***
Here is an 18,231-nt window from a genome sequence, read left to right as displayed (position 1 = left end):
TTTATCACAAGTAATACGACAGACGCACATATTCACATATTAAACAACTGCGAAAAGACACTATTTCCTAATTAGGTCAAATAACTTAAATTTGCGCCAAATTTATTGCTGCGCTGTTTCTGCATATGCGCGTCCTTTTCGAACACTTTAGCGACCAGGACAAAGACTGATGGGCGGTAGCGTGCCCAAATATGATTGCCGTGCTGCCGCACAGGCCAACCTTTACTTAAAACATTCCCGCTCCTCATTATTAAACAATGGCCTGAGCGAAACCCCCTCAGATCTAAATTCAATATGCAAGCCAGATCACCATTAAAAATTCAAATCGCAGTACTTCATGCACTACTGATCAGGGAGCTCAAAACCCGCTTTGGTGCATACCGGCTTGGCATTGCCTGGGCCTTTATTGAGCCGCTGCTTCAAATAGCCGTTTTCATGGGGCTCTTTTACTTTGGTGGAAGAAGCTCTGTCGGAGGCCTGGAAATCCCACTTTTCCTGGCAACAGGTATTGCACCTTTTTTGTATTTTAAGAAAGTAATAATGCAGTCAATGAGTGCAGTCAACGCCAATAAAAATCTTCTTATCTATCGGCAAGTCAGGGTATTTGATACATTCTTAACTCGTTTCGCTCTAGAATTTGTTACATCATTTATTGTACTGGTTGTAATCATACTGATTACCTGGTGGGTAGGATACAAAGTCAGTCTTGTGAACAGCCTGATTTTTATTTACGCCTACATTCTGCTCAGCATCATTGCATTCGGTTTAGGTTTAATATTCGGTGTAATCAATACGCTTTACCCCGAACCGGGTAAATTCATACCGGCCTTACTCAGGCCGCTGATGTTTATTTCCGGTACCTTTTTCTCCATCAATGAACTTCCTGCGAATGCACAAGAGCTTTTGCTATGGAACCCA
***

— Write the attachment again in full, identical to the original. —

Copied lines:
Here is an 18,231-nt window from a genome sequence, read left to right as displayed (position 1 = left end):
TTTATCACAAGTAATACGACAGACGCACATATTCACATATTAAACAACTGCGAAAAGACACTATTTCCTAATTAGGTCAAATAACTTAAATTTGCGCCAAATTTATTGCTGCGCTGTTTCTGCATATGCGCGTCCTTTTCGAACACTTTAGCGACCAGGACAAAGACTGATGGGCGGTAGCGTGCCCAAATATGATTGCCGTGCTGCCGCACAGGCCAACCTTTACTTAAAACATTCCCGCTCCTCATTATTAAACAATGGCCTGAGCGAAACCCCCTCAGATCTAAATTCAATATGCAAGCCAGATCACCATTAAAAATTCAAATCGCAGTACTTCATGCACTACTGATCAGGGAGCTCAAAACCCGCTTTGGTGCATACCGGCTTGGCATTGCCTGGGCCTTTATTGAGCCGCTGCTTCAAATAGCCGTTTTCATGGGGCTCTTTTACTTTGGTGGAAGAAGCTCTGTCGGAGGCCTGGAAATCCCACTTTTCCTGGCAACAGGTATTGCACCTTTTTTGTATTTTAAGAAAGTAATAATGCAGTCAATGAGTGCAGTCAACGCCAATAAAAATCTTCTTATCTATCGGCAAGTCAGGGTATTTGATACATTCTTAACTCGTTTCGCTCTAGAATTTGTTACATCATTTATTGTACTGGTTGTAATCATACTGATTACCTGGTGGGTAGGATACAAAGTCAGTCTTGTGAACAGCCTGATTTTTATTTACGCCTACATTCTGCTCAGCATCATTGCATTCGGTTTAGGTTTAATATTCGGTGTAATCAATACGCTTTACCCCGAACCGGGTAAATTCATACCGGCCTTACTCAGGCCGCTGATGTTTATTTCCGGTACCTTTTTCTCCATCAATGAACTTCCTGCGAATGCACAAGAGCTTTTGCTATGGAACCCA